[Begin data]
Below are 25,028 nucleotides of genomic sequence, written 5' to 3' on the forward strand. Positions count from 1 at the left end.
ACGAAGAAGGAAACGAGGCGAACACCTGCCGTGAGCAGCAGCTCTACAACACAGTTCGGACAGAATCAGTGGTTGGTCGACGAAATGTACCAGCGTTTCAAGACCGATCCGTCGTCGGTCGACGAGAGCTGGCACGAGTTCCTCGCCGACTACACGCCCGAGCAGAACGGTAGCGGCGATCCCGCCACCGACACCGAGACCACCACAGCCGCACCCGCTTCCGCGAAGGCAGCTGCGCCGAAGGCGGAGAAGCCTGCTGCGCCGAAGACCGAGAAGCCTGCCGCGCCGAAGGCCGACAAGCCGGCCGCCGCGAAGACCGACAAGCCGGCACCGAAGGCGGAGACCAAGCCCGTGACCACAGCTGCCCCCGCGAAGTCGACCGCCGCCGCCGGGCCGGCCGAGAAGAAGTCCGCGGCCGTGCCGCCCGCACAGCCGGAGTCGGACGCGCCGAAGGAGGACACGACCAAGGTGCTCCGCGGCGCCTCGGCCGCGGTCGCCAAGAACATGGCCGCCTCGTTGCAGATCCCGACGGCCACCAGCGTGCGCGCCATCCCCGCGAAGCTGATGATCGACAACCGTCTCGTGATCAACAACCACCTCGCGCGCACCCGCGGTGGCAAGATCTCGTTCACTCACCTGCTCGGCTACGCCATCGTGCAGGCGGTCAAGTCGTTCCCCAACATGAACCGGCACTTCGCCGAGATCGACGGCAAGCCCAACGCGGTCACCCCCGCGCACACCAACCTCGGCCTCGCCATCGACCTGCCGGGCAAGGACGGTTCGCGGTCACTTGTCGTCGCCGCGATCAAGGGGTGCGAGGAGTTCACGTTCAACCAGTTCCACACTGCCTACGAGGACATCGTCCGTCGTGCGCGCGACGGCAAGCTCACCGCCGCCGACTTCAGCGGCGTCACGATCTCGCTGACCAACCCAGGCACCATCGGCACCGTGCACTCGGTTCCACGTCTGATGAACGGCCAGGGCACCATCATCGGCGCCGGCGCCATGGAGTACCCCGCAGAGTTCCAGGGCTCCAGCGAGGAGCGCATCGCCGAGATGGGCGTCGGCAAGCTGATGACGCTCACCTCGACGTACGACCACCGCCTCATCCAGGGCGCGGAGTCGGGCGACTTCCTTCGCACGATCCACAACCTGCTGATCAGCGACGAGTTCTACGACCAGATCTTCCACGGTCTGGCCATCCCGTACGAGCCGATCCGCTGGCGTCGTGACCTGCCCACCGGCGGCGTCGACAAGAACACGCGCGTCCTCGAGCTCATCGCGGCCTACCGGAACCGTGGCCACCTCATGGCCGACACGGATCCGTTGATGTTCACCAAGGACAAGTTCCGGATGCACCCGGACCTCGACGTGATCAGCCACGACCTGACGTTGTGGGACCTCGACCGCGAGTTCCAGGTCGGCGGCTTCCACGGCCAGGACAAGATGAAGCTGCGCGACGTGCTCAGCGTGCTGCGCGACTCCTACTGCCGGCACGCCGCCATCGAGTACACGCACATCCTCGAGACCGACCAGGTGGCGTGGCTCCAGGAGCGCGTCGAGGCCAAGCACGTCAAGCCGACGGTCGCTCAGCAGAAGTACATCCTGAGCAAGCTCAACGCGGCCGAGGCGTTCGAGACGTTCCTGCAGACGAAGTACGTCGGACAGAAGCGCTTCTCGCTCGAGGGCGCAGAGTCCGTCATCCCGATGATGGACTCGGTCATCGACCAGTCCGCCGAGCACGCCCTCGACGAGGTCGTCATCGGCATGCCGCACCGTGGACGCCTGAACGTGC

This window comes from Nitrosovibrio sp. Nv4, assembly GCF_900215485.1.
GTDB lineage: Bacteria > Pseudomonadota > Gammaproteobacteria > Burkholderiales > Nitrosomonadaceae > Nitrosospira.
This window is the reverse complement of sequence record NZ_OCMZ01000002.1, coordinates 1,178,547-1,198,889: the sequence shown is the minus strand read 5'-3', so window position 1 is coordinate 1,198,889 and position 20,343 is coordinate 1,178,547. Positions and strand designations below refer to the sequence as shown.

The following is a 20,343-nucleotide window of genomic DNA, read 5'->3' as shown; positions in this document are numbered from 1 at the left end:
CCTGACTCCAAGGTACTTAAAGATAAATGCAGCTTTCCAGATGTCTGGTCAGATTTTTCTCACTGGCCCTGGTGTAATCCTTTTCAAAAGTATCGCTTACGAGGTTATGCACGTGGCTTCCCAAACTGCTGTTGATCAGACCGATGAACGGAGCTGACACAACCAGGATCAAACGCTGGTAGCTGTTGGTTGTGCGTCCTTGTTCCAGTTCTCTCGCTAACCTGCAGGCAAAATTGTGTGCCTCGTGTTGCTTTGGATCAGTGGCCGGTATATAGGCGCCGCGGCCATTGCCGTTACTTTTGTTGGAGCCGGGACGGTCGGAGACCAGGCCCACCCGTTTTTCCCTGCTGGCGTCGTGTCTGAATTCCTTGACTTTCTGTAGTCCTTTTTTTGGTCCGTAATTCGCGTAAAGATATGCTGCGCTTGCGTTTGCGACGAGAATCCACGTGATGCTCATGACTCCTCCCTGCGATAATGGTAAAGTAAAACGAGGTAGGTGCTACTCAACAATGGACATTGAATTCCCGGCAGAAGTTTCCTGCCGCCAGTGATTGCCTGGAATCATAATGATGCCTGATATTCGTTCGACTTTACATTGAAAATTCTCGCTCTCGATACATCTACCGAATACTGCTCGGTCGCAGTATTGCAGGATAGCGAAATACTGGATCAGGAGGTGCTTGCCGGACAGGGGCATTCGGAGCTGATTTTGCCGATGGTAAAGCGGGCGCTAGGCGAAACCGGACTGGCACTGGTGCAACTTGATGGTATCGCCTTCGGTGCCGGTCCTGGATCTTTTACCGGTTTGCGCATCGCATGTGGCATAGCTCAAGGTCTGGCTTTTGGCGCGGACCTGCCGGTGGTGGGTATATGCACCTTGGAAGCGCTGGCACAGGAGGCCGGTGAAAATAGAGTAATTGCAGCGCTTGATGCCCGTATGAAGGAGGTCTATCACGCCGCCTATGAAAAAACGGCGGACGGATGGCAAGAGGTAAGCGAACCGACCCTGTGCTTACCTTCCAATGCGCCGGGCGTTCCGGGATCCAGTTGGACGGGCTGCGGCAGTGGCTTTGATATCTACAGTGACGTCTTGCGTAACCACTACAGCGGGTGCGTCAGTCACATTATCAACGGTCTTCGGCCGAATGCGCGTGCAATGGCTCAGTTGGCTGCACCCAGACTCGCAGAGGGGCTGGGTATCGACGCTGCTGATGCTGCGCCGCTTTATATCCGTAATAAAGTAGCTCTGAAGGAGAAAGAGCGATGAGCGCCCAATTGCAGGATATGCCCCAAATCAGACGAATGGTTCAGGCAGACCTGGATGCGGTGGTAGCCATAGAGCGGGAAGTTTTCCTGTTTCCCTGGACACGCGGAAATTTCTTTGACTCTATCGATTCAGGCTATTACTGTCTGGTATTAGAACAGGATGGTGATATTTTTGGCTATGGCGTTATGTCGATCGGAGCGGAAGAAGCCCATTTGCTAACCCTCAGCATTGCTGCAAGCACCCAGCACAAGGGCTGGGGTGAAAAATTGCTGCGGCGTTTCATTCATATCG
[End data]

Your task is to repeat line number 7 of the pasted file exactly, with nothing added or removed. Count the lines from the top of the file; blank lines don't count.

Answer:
CCTGACTCCAAGGTACTTAAAGATAAATGCAGCTTTCCAGATGTCTGGTCAGATTTTTCTCACTGGCCCTGGTGTAATCCTTTTCAAAAGTATCGCTTACGAGGTTATGCACGTGGCTTCCCAAACTGCTGTTGATCAGACCGATGAACGGAGCTGACACAACCAGGATCAAACGCTGGTAGCTGTTGGTTGTGCGTCCTTGTTCCAGTTCTCTCGCTAACCTGCAGGCAAAATTGTGTGCCTCGTGTTGCTTTGGATCAGTGGCCGGTATATAGGCGCCGCGGCCATTGCCGTTACTTTTGTTGGAGCCGGGACGGTCGGAGACCAGGCCCACCCGTTTTTCCCTGCTGGCGTCGTGTCTGAATTCCTTGACTTTCTGTAGTCCTTTTTTTGGTCCGTAATTCGCGTAAAGATATGCTGCGCTTGCGTTTGCGACGAGAATCCACGTGATGCTCATGACTCCTCCCTGCGATAATGGTAAAGTAAAACGAGGTAGGTGCTACTCAACAATGGACATTGAATTCCCGGCAGAAGTTTCCTGCCGCCAGTGATTGCCTGGAATCATAATGATGCCTGATATTCGTTCGACTTTACATTGAAAATTCTCGCTCTCGATACATCTACCGAATACTGCTCGGTCGCAGTATTGCAGGATAGCGAAATACTGGATCAGGAGGTGCTTGCCGGACAGGGGCATTCGGAGCTGATTTTGCCGATGGTAAAGCGGGCGCTAGGCGAAACCGGACTGGCACTGGTGCAACTTGATGGTATCGCCTTCGGTGCCGGTCCTGGATCTTTTACCGGTTTGCGCATCGCATGTGGCATAGCTCAAGGTCTGGCTTTTGGCGCGGACCTGCCGGTGGTGGGTATATGCACCTTGGAAGCGCTGGCACAGGAGGCCGGTGAAAATAGAGTAATTGCAGCGCTTGATGCCCGTATGAAGGAGGTCTATCACGCCGCCTATGAAAAAACGGCGGACGGATGGCAAGAGGTAAGCGAACCGACCCTGTGCTTACCTTCCAATGCGCCGGGCGTTCCGGGATCCAGTTGGACGGGCTGCGGCAGTGGCTTTGATATCTACAGTGACGTCTTGCGTAACCACTACAGCGGGTGCGTCAGTCACATTATCAACGGTCTTCGGCCGAATGCGCGTGCAATGGCTCAGTTGGCTGCACCCAGACTCGCAGAGGGGCTGGGTATCGACGCTGCTGATGCTGCGCCGCTTTATATCCGTAATAAAGTAGCTCTGAAGGAGAAAGAGCGATGAGCGCCCAATTGCAGGATATGCCCCAAATCAGACGAATGGTTCAGGCAGACCTGGATGCGGTGGTAGCCATAGAGCGGGAAGTTTTCCTGTTTCCCTGGACACGCGGAAATTTCTTTGACTCTATCGATTCAGGCTATTACTGTCTGGTATTAGAACAGGATGGTGATATTTTTGGCTATGGCGTTATGTCGATCGGAGCGGAAGAAGCCCATTTGCTAACCCTCAGCATTGCTGCAAGCACCCAGCACAAGGGCTGGGGTGAAAAATTGCTGCGGCGTTTCATTCATATCG